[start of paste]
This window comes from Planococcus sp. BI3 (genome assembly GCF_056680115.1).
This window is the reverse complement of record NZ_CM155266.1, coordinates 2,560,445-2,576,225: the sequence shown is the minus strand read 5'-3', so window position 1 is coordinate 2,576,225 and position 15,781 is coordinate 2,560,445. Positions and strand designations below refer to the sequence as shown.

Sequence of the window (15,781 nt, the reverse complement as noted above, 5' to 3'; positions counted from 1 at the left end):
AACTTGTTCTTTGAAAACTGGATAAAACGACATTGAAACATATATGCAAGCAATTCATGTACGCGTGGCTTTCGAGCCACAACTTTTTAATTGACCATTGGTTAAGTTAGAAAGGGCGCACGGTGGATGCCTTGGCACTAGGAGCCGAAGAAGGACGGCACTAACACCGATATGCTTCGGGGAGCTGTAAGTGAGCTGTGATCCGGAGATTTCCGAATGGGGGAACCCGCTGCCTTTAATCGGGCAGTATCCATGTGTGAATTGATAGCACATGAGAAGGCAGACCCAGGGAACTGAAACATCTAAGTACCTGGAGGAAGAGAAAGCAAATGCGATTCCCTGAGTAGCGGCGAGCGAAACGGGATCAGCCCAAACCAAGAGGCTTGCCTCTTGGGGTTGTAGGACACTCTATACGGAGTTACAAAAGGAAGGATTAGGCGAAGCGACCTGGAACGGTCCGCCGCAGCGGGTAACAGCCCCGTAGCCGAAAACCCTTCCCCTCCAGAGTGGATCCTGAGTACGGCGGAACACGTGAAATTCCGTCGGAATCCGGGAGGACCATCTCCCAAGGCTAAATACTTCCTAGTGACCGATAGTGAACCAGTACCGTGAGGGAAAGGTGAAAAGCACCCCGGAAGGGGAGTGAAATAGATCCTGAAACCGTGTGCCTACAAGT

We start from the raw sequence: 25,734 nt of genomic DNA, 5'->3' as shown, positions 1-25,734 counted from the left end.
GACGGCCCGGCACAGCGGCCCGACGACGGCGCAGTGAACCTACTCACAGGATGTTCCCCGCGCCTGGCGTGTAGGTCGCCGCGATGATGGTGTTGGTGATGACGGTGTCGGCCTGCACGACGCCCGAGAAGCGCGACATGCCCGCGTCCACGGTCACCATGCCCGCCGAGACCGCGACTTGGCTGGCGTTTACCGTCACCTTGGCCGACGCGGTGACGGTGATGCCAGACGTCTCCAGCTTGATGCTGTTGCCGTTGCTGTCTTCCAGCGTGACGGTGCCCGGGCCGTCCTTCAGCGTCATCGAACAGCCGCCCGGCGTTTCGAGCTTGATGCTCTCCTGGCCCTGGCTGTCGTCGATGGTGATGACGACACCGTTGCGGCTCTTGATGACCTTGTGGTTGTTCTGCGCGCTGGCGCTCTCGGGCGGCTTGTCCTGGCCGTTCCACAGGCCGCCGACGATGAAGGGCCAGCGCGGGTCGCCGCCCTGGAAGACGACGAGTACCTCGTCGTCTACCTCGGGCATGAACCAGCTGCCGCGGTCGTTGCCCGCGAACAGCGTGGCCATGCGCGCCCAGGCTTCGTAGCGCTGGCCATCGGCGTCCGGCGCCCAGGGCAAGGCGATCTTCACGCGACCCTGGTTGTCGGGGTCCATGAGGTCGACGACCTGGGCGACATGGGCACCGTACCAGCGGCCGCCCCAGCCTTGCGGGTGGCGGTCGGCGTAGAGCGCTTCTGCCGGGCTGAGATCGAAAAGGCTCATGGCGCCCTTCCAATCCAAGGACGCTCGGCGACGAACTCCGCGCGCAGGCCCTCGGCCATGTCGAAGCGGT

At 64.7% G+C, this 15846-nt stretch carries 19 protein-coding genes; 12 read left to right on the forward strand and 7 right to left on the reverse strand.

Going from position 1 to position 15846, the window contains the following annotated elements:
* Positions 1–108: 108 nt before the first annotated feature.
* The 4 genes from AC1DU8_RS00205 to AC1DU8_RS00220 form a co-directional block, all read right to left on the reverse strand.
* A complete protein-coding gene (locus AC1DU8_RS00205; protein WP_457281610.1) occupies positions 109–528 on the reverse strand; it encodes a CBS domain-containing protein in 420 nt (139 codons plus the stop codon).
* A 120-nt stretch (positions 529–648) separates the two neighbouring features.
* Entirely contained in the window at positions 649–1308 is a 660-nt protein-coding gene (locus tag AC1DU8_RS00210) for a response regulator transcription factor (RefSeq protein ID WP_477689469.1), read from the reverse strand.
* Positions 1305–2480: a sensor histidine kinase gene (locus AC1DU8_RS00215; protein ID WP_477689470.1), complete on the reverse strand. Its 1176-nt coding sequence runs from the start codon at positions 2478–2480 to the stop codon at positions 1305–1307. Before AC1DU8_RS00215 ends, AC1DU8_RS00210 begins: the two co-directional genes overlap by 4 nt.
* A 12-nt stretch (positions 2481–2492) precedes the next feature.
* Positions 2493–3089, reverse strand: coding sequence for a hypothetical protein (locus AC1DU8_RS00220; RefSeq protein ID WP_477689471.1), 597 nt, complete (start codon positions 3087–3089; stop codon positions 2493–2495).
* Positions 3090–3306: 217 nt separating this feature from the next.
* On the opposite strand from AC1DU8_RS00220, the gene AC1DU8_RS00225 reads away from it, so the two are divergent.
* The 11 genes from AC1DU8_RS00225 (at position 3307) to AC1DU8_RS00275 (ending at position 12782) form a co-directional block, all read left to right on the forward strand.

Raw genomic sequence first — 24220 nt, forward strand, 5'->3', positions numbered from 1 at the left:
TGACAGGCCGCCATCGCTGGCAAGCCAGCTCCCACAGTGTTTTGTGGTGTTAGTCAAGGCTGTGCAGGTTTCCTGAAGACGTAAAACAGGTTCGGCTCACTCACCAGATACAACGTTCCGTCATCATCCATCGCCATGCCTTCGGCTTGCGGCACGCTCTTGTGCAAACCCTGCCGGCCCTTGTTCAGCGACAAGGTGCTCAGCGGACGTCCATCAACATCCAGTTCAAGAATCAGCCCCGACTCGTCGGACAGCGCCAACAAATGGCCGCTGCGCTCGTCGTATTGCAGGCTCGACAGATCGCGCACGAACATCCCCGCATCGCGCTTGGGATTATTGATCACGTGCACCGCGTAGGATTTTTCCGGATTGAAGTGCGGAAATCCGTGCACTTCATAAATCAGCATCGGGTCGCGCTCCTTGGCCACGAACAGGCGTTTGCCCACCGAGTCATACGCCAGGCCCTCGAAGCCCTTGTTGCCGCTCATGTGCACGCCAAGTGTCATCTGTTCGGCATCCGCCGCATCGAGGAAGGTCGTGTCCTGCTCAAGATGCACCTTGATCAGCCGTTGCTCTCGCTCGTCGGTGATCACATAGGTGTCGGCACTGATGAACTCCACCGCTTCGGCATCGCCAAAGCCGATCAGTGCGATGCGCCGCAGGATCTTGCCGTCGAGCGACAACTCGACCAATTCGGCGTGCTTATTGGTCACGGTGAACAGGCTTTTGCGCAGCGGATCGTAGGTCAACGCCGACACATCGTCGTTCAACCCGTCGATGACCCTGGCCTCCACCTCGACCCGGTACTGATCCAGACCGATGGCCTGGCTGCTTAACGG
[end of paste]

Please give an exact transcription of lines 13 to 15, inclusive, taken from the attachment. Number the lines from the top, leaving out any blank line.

* Entirely contained in the window at positions 649–1308 is a 660-nt protein-coding gene (locus tag AC1DU8_RS00210) for a response regulator transcription factor (RefSeq protein ID WP_477689469.1), read from the reverse strand.
* Positions 1305–2480: a sensor histidine kinase gene (locus AC1DU8_RS00215; protein ID WP_477689470.1), complete on the reverse strand. Its 1176-nt coding sequence runs from the start codon at positions 2478–2480 to the stop codon at positions 1305–1307. Before AC1DU8_RS00215 ends, AC1DU8_RS00210 begins: the two co-directional genes overlap by 4 nt.
* A 12-nt stretch (positions 2481–2492) precedes the next feature.